You know that line from 8 Mile about weak arms and spaghetti, right?
His palms are sweaty, knees weak, arms are heavy There's vomit on his sweater already, mom's spaghetti He's nervous, but on the surface he looks calm and ready To drop bombs, but he keeps on forgettin' What he wrote down, the whole crowd goes so loud
That's what it felt like walking on stage at React Summit 2022. It wasn't the opportunity of a lifetime, I don't believe in those, but the room was big and the people were many.
That room was packed. No empty seats. And I realized the night before that I was the first speaker. The only speaker all day that didn't have a parallel track going.
My heart rate walking on stage was 124. I checked.
Performing for an audience starts with a rush of adrenaline, settles into a flow, and by the end you're so relaxed you could take a nap. Giving talks is easy after all – you just go up there and bleed.
Those are the best talks. When you have something to say.
The audience loved it
The premise of my talk was that You Do Have Time to Build it Twice. Growing companies have an expanding time horizon where you will have time to rewrite your code later.
Because you can leverage your poor solution into better understanding, more resources, and a bigger team. Then you get to build it right.
The audience loved that.
Several people came up later and said they felt seen by my talk. Identified with everything I said.
People felt validated in their choices and were happy to hear they aren't the only ones going through this. They liked the part where I said you can pull this off and the rewrite pays for itself and more.
David even made these fantastic sketchy notes 😍
The points people got
The best you can do in a talk is share one insight that people remember. And 2 supporting points that stick in your brain.
That part worked.
Everyone loved my Writing Software is like Kicking a Can. Evocative, shareable, quick to grok. The stuff thinkfluencer careers are made of.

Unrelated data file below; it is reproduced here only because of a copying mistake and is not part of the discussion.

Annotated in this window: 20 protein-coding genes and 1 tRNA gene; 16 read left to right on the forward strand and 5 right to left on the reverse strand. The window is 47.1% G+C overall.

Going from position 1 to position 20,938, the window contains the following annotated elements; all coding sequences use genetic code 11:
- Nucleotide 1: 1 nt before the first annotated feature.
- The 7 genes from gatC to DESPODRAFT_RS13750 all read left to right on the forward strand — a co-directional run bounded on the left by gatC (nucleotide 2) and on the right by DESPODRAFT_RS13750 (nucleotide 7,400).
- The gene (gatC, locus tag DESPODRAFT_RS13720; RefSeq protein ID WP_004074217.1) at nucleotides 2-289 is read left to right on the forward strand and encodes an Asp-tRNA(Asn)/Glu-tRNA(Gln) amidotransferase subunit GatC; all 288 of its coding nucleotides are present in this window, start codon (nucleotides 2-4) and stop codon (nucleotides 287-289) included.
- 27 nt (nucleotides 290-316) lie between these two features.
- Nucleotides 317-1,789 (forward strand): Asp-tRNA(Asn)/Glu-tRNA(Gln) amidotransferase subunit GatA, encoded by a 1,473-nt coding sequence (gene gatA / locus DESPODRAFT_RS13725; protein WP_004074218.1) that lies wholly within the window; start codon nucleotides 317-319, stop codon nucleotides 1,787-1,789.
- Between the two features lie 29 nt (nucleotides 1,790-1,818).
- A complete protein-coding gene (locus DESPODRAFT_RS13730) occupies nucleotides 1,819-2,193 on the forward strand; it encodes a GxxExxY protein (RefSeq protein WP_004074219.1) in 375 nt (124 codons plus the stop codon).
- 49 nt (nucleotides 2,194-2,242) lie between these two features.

I think it wasn't my best talk
Truth is I'm not happy with this talk.
The hook wasn't great. How you start a talk (or email, or book, or anything) is crucial. You have to draw the audience in. Spark their curiosity and engage the brain.
My hook was that "If you don't have time to build it right, when will you have time to build it twice?" quote. I changed it 20 minutes before the talk from the hook being this tweet:
And then I dropped that tweet's slide from the talk because the whole talk felt too me-focused. Kinda like this post.
You should write You Focused Emails. And talks. And books. And everything.
Nobody cares about Swizec's story. You care about your story. My story only matters in so much as it creates an example for you to learn from.
Dropping that tweet from my talk created a lack of context that I didn't replace. Lots of people were confused about how jQuery and React and Swizec interact in the story.
You can tell what's confusing by the questions people ask later.
All day I was answering variations of these questions:
- why jQuery tho
- how did React increase velocity
- what else on top of React did you do
- are there approaches to rewrites that don't work
And the kicker is that I can talk your ear off for days about all of those. But they should've been slides in my talk. There was time.
With a little refactoring this can be a great talk. Next time!
People remember how you made them feel, not what you said
Make them feel good my friend.
PS: did you know nerves and excitement feel the same in your body? High heart rate, sweaty palms, mom's spaghetti. The difference is how you interpret the situation.
PPS: you can watch the talk here
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